Just "doing" something doesn't make you a knowledge worker. Being able to effect a change in the minds or lives of your customers / audience through the application of your knowledge in your sphere of understanding does. In many cases the change only occurs in the mind of the customers themselves, or because of changes they decide make based on your work.

In short, for knowledge work, the mind is often some combination of the map, the transportation, the toolbox, the store, the delivery mechanism and the marketing playpen. Often it is all of the above.

Take, for example, lawyers. Most of the work they do is mental. "The law" does not exist in the real world. It is symbolic. There is no "box of law." There are words on paper and on computers. They talk. They send email and faxes and reams of paper. They go to court and talk more. They take depositions. More talk. But in the end... money changes hands, rights are granted or taken away, people go to jail and sometimes live or die. It's a pure knowledge profession. The consequences are felt in the real world, but the craft is content.

Putting the broken images back together

In the Industrial Age, the assembly line was the most important new invention of value delivery. They had all the pieces... they'd been taking "stuff" out of the ground for a long time and making parts by hand for centuries. But it took Henry Ford to figure out how to really, seriously shave major time off the process of putting those parts together into bigger elements. That was very important. It was creativity writ large on a worldwide, societal, economic and, eventuall, geopolical scale. Neither of the World Wars would have been possible without the assembly line. Hitler's idea of "The Final Solution," too, owed something to the idea of rapid manufacturing processes. We apply these big, sweeping changes across the board in many aspects of our lives. We can't help it.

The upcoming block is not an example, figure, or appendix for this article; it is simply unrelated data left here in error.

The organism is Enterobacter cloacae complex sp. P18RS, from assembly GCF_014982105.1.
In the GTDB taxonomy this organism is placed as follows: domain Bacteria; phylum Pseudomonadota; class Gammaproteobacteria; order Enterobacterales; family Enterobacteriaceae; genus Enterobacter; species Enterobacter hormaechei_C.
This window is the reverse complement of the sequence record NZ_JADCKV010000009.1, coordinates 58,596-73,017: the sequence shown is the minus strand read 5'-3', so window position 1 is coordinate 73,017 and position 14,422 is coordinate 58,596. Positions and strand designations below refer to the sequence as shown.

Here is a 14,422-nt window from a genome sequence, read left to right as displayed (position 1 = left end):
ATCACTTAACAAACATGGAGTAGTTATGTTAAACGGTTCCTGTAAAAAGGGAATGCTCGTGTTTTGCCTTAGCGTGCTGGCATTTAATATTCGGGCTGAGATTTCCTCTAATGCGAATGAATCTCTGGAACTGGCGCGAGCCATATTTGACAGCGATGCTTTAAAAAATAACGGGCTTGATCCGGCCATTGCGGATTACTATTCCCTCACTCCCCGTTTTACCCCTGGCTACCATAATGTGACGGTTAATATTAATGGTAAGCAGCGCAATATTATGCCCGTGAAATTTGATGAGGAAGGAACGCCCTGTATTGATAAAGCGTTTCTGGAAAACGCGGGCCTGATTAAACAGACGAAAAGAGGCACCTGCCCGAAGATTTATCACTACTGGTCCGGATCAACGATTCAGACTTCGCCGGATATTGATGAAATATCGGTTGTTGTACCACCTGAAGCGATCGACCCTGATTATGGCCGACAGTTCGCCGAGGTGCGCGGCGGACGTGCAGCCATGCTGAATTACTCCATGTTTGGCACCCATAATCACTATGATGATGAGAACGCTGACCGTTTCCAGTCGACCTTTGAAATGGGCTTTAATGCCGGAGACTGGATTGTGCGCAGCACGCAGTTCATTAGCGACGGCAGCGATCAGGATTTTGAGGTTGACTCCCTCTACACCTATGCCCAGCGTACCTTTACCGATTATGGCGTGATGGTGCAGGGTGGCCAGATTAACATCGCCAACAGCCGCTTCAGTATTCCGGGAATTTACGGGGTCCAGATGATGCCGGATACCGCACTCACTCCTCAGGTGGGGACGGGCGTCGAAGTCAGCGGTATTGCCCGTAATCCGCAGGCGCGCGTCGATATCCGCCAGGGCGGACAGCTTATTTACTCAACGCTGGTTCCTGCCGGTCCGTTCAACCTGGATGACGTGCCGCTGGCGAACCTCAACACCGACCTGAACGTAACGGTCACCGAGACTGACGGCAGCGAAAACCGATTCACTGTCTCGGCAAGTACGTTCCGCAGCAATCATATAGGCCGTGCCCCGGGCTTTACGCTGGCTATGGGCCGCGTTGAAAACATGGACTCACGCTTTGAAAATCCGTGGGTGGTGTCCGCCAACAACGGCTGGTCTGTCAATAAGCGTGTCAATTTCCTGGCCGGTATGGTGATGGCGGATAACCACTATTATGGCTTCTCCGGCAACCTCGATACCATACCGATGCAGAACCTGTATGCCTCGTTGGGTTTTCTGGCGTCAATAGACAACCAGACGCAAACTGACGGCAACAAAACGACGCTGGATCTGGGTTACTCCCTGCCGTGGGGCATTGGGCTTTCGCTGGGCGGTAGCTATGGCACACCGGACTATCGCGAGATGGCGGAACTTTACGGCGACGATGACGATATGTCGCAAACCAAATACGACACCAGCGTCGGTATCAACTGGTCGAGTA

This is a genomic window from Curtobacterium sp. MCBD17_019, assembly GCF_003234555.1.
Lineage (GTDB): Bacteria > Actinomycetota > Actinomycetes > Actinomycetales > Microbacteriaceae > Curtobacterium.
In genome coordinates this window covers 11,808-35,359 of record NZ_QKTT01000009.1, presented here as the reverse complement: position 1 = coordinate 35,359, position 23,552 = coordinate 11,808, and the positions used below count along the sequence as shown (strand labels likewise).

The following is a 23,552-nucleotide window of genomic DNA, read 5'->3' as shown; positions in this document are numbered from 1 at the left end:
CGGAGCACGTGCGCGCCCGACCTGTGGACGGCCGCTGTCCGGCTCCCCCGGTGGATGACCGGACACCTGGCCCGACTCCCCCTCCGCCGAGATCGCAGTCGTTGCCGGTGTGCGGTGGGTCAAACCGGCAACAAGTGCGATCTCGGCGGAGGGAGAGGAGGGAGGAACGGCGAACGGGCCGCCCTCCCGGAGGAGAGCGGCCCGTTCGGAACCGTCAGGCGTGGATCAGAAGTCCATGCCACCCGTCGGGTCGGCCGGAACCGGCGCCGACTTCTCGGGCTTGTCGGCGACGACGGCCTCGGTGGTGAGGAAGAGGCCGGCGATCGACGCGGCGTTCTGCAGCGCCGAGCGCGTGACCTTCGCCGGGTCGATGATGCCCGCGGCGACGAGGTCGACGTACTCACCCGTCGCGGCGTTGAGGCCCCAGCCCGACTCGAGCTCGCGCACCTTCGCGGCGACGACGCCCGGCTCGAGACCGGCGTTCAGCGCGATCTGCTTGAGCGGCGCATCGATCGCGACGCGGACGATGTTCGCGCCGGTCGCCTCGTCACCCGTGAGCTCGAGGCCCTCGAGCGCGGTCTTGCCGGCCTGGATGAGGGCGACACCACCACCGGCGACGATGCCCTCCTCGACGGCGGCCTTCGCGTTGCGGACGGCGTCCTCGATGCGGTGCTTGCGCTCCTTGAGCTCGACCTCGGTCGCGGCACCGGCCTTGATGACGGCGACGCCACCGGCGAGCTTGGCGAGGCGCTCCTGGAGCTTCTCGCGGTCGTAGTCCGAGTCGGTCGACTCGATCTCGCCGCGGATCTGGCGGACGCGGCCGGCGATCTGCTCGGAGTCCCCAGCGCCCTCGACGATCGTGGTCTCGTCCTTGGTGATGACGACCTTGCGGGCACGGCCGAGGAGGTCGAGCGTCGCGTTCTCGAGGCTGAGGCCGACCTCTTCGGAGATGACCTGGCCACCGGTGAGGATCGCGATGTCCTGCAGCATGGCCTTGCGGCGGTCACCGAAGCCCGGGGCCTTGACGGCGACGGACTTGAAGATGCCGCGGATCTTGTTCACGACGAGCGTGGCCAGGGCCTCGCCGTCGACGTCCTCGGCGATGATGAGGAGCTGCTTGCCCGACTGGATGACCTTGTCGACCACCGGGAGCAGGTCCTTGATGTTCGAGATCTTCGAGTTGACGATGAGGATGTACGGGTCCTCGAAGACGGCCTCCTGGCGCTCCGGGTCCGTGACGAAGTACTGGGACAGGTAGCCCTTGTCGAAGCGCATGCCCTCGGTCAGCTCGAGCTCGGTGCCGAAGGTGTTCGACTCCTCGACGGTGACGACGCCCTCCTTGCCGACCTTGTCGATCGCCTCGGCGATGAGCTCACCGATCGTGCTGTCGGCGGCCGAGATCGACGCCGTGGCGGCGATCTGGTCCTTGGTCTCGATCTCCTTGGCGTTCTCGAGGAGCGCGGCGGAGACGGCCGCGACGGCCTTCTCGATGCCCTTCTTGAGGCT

Putting smaller parts into bigger parts is one decent definition of creativity. And when you're talking about making cars or sewing machines or toys or guns, it makes sense and it's easy to talk about cost per unit and scale economies.

But what about when we talk about knowledge work? How does creativity apply in the Age of Content? How do we put smaller parts together to make bigger parts when all the parts are in our heads?

The problem is, our collective, social, worldwide mental head is still stuck, to a large degree, in the Industrial Age. We still think in terms of push-pull, click-clock. We still think in productivity terms that were invented for cars and bombs and dolls. And the world that came out of those terms and that thought process is the world that gave us the 700,000 casualties of The Battle of Verdun. It gave us the Cold War and the Atom Bomb. It also gave us the Internet and disco and micowave ovens and antibiotics and NASA and yogurt with fruit on the bottom and tongue piercing and Pol Pot and... you get the picture.

The Industrial Revolution fueled a world of enabled insanity on a huge scale. It brought together nations in manners neverbefore possible, in numbers unthinkable just a generation before. The Renaissance and then the birth of modern science in the 18th century had led people in Western Europe to believe that ultimate answers were possible. The general term for this set of thought was Realism, a pre-cursor to the Modernist movement in late 19th century Europe.  The Modernist movement was, in many ways, a reaction to the horror of the two world wars and an attempt to make some kind of sense in a world seeminly gone mad.